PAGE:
Take a look at our complete list of all Games With Gold free games ever released. View the full list


Calculating how many hours of entertainment a game is likely to provide you is far from an exact science, though. Between the near-infinite potential of online multiplayer, procedurally-generated content and the allure of in-game achievements, there's no neat single number accurate for all players.

Instead, we've taken the average time users on HowLongToBeat.com have taken to finish a game's main story mode, with the end result serving as a general indication of the amount of fresh content a particular game has to offer.

Despite significant variance on a month-to-month basis, both Games With Gold and PlayStation Plus deliver roughly the same potential hours of entertainment, with 475.5 and 487.5 hours respectively.

What makes this particularly fascinating is the fact PS Plus offered 76 unique games throughout 2017, while GWG only offered 48. Again, Microsoft's efforts to outperform Sony on a quality vs quantity basis are evident here, with each GWG game averaging 9.9 hours in its main campaign compared to the 6.4 hours per PS Plus title.

The easiest, but perhaps least meaningful, measure of value for Games With Gold and PlayStation Plus is the total retail value they represent. By taking the RRP of each game at the time of its inclusion in either program, it's clear that you make back more than your $79.95 yearly subscription each and every month.

Of course, the catch here is that it's unlikely you would have gone out and purchased all the included games off your own bat, so the savings aren't quite as impressive as they might first appear.

Still, if you're looking for the largest return on investment, PlayStation Plus takes the cake here. For ten of the last twelve months, its line-up has offered more retail value than Games With Gold, occasionally even doubling the RRP of its GWG counterpart.

Considering all three metrics together, it's clear that for as similar as both PlayStation Plus and Games With Gold are, they take two distinct approaches to the concept of value. PlayStation Plus is all about the raw numbers, offering more games across more systems in order to bolster its perceived value.

Games With Gold, on the other hand, focuses more on consistency and curation, with fewer yet more-highly-rated titles that don't require owning multiple different systems to take advantage of.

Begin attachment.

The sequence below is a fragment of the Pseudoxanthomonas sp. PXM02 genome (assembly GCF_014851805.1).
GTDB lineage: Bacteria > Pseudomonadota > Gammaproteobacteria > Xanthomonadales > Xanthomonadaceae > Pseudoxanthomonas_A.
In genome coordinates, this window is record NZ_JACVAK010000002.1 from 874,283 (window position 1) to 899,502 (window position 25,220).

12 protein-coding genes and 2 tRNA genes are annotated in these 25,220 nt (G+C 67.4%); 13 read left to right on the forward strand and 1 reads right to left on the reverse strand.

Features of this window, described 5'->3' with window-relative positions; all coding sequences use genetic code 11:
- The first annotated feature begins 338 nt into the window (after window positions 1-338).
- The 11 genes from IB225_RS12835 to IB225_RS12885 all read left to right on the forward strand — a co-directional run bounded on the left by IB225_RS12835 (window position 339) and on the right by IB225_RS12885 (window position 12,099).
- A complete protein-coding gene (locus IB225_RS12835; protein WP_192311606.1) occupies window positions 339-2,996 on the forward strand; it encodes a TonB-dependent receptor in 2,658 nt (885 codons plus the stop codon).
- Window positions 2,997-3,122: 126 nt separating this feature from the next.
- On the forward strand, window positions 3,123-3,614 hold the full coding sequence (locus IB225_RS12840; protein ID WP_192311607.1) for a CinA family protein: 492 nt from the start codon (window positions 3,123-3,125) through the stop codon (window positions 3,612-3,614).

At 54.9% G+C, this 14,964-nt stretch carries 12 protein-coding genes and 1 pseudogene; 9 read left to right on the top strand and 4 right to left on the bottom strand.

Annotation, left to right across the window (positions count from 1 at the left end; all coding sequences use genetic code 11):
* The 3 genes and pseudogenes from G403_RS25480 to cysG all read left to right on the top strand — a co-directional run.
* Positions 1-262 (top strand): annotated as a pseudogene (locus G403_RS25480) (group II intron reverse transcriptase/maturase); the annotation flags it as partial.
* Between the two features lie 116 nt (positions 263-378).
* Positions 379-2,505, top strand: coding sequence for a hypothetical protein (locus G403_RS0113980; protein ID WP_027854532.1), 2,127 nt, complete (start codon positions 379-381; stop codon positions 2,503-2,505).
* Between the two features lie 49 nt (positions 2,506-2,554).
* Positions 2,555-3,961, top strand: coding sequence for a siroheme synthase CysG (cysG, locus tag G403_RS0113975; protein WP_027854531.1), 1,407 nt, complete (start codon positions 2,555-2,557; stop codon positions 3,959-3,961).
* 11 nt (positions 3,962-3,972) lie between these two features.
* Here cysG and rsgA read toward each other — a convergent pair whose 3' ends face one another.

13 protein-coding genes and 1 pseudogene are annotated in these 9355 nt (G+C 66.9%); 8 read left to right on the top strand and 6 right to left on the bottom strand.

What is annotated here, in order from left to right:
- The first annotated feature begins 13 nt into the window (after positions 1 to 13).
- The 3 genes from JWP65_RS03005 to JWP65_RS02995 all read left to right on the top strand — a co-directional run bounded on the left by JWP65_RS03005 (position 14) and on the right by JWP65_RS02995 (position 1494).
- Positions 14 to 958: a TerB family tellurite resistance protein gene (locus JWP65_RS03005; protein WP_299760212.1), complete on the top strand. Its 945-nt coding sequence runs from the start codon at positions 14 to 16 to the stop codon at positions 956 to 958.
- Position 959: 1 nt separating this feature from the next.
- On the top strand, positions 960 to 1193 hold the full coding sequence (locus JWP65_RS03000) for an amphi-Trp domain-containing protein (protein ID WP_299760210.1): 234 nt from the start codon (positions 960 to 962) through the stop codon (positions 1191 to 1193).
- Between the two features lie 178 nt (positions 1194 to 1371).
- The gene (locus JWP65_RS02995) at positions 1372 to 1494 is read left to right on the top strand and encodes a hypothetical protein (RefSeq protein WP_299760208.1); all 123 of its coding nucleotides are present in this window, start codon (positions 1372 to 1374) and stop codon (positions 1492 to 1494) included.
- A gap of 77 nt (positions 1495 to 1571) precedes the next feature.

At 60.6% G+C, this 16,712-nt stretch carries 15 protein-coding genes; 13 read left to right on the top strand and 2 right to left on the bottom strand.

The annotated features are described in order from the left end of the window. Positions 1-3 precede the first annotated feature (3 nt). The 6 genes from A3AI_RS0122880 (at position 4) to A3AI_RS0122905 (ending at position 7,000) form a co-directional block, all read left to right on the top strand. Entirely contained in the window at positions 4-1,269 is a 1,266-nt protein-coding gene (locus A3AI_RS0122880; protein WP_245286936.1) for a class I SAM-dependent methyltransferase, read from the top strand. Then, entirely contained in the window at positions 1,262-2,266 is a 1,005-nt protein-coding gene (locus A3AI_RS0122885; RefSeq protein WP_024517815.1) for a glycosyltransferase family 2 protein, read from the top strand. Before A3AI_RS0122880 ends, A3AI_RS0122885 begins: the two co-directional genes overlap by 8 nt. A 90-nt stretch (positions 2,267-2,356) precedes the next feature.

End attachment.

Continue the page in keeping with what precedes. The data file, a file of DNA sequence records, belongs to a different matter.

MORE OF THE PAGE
Which of these approaches reflects better value ultimately depends on your personal preferences, but hopefully the above analysis will help you make a more informed decision going forward.

12-month Xbox Live Gold subscription from Microsoft Store

Get 12 months of Xbox Live Gold for $79.95 and enjoy new free games every month thanks to Games With Gold.

View details

Find the best price on the latest games

Every week, finder compares prices on the latest games from Australia's leading retailers. Clicking the link in the comparison table will take you directly to the item's product page on the retailer's website. Finder receives a small percentage when you purchase a game via finder's price comparison.

Bookmark our guide if you're looking to buy games for the cheapest price in Australia.

You can also sign up to Game Finder's RSS feed for alerts on the latest game price comparisons.

rss-icon
facebook

twitter

Latest gaming headlines

Latest gaming deals on finder

Ask an Expert

You are about to post a question on finder.com.au:

  • Do not enter personal information (eg. surname, phone number, bank details) as your question will be made public
  • finder.com.au is a financial comparison and information service, not a bank or product provider
  • We cannot provide you with personal advice or recommendations
  • Your answer might already be waiting – check previous questions below to see if yours has already been asked

Finder only provides general advice and factual information, so consider your own circumstances, read the PDS or seek advice before you decide to act on our content. By submitting a question, you're accepting our Terms and Conditions and Privacy Policy.
Ask a question
Go to site